The Southwestern Historical Quarterly, Volume 49, July 1945 - April, 1946 Page: 321
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acters remain unsung in biography, and their names and careers
appear only on the pages of national and state histories; other
historical figures merit one biographical study, and when that
has been done reasonably well, the task is regarded as completed
and attracts no other biographer; but some historical person-
ages have become the subject of several biographies.
To this third group Thomas Woodrow Wilson belongs. Each
of his biographers viewed him from a different angle, "por-
trayed," as the author says, "the special facet with which he
himself happened to be familiar." Margaret Axson Elliott knew
"the facets which Woodrow Wilson showed chiefly to the 'in-
laws,' the sizable group that at one time formed so large a part
of Woodrow's and Ellen's lives." A distinguished author, one
of Wilson's biographers, suggested to Margaret Axson Elliott,
Woodrow Wilson's sister-in-law, that she write a biography of
Wilson "from the point of view of the in-laws." She accepted
the task and wrote the very fascinating and worth-while book
which is here briefly reviewed.
The book is more than a biography of Woodrow Wilson. It
is also a biography of the author's aunt, Louisa Hoyt Wade,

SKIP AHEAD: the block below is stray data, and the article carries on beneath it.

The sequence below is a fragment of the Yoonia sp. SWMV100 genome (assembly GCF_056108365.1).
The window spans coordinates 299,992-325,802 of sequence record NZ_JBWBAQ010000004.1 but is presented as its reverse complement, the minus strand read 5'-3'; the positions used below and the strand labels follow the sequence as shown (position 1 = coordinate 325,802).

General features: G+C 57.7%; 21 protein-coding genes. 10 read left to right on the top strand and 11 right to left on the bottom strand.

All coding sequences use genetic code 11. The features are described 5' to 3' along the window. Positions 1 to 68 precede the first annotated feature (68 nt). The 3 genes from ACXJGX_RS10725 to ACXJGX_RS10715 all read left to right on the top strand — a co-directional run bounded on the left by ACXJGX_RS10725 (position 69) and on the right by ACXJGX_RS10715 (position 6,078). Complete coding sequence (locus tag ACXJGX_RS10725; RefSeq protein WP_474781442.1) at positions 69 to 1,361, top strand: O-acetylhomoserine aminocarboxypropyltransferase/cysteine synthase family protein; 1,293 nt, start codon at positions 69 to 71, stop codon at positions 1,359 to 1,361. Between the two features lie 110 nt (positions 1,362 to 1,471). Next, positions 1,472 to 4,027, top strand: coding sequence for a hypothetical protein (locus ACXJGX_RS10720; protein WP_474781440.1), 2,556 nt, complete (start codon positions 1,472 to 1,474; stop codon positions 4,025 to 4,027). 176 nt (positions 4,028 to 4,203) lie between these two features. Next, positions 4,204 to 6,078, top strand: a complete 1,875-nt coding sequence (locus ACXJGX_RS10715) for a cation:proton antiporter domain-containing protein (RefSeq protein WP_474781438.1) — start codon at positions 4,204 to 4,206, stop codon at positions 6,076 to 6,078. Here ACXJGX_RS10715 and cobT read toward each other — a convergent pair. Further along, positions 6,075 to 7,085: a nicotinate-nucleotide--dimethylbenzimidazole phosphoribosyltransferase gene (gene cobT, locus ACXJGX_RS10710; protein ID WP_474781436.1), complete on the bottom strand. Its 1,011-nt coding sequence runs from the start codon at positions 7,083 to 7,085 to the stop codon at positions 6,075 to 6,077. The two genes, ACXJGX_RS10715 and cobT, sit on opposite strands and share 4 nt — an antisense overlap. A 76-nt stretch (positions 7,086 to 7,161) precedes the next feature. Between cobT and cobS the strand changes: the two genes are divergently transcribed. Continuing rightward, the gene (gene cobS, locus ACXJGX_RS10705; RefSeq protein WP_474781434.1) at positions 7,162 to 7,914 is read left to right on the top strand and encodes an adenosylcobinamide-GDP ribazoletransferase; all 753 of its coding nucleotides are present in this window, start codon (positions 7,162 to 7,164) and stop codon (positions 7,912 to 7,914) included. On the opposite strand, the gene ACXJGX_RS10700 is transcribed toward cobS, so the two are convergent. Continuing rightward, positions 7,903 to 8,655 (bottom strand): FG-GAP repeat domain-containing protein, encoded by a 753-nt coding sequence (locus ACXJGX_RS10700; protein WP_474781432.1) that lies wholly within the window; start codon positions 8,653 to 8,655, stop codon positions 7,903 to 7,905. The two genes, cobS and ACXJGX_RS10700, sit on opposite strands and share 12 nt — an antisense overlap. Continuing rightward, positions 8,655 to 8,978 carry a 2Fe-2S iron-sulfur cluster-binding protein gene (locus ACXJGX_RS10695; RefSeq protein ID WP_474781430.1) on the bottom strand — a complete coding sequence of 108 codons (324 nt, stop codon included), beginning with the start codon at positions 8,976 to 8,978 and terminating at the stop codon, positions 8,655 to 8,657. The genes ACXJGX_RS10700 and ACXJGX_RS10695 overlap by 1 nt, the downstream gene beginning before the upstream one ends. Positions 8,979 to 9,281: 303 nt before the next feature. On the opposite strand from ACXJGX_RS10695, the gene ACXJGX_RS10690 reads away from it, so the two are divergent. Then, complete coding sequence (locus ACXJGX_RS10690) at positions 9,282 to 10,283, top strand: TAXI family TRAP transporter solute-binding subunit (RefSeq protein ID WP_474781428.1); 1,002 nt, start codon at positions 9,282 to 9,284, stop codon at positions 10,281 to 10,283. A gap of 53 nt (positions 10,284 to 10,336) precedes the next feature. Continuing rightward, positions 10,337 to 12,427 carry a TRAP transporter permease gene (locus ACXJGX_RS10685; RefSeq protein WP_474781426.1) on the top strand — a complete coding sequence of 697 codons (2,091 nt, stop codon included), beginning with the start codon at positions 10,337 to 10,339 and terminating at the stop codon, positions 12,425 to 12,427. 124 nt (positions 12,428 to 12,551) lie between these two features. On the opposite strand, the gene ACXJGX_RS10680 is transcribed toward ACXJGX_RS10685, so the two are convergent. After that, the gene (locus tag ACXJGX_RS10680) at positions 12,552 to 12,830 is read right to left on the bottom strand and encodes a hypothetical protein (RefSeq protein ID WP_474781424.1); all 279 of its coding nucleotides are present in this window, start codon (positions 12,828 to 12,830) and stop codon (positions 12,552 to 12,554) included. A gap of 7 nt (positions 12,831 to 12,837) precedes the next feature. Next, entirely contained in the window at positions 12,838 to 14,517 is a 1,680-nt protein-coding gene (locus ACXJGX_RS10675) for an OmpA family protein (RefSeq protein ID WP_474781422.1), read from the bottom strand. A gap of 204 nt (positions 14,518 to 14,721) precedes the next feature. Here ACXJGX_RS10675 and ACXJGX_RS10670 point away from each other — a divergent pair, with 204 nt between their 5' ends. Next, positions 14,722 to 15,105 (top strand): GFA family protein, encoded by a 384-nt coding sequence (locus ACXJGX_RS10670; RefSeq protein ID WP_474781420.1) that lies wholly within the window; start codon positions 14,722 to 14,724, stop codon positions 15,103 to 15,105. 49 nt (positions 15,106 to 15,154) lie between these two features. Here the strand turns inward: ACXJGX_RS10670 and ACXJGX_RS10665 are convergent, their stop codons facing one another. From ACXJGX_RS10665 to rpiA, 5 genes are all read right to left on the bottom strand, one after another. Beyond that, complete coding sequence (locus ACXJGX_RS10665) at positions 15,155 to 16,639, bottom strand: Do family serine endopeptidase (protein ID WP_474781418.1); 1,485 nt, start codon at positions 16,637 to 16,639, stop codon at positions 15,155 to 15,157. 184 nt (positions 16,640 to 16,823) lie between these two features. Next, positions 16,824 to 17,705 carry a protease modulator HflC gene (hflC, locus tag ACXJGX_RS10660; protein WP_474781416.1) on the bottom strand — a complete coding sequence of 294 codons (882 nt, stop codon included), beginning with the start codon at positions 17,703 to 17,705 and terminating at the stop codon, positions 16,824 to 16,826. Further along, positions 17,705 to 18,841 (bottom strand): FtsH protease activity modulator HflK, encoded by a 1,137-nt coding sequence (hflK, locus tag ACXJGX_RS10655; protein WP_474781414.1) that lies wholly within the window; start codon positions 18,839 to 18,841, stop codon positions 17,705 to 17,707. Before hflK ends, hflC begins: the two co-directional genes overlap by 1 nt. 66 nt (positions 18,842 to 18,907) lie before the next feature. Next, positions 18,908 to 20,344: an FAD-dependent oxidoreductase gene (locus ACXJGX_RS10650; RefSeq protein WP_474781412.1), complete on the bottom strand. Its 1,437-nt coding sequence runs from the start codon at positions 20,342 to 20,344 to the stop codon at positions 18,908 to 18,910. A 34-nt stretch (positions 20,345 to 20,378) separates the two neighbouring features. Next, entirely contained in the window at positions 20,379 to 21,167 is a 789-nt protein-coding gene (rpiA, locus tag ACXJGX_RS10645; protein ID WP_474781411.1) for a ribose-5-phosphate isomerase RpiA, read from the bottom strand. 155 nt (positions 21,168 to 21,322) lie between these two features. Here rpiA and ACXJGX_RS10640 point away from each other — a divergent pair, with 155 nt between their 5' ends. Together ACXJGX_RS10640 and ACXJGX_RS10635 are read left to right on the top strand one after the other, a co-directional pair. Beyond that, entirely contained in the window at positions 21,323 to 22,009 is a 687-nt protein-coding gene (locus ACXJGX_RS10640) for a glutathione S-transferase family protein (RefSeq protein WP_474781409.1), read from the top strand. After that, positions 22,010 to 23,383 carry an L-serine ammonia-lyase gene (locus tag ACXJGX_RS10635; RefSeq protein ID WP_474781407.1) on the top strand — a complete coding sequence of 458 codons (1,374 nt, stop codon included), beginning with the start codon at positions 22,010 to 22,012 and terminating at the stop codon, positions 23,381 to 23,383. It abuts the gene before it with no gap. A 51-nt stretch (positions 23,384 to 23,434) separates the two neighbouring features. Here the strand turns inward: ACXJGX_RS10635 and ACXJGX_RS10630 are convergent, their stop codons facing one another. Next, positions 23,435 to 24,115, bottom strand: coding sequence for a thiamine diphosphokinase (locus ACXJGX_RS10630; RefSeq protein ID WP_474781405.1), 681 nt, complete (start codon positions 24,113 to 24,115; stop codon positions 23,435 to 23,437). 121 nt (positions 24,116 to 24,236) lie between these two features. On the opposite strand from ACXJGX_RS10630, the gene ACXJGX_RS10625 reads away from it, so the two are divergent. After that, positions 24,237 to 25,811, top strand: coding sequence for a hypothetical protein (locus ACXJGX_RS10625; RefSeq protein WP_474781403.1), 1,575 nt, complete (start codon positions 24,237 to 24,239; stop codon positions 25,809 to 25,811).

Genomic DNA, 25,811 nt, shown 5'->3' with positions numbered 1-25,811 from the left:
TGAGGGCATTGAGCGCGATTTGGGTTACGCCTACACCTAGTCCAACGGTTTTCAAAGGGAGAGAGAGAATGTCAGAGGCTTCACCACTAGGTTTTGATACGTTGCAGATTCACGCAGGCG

her mother's sister, who had married the widower Warren
Wade, a Baptist who built the first shoe factory in Illyria and
thus, in part, brought the industrial age to the South. Illyria,
by the way, is an imaginary town which the jacket describes
as "a composite of several small Southern towns slowly reviv-
ing after the war." In colonial times it had sprung up and
then it had grown and grown-slowly-to be sure; and in the
Civil War Sherman had burned its "five old pre-war houses,"
and then the owners had replaced them "by mid-Victorian
atrocities." The author lived with her Aunt Louisa until she
was thirteen years old, learned the catechism, and saw life
with a Southern background.
The larger portion of the book deals with Woodrow Wilson
as the author saw him in Princeton, as professor in the Library
Place house and as president in "Prospect," Wilson's second
home in Princeton. It also speaks of Woodrow Wilson's cam-
paign for and service as governor of New Jersey. The last
part of thirty-six pages contains an "in-laws" story of Woodrow
Wilson in the White House.
Very interesting in the word pictures of this very readable
book is the account of Woodrow Wilson's effort "to transform
the exclusive upper-class clubs (of Princeton) into integral
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Texas State Historical Association. The Southwestern Historical Quarterly, Volume 49, July 1945 - April, 1946, periodical, 1946; Austin, Texas. (texashistory.unt.edu/ark:/67531/metapth146056/m1/354/: accessed October 17, 2017), University of North Texas Libraries, The Portal to Texas History, texashistory.unt.edu; crediting Texas State Historical Association.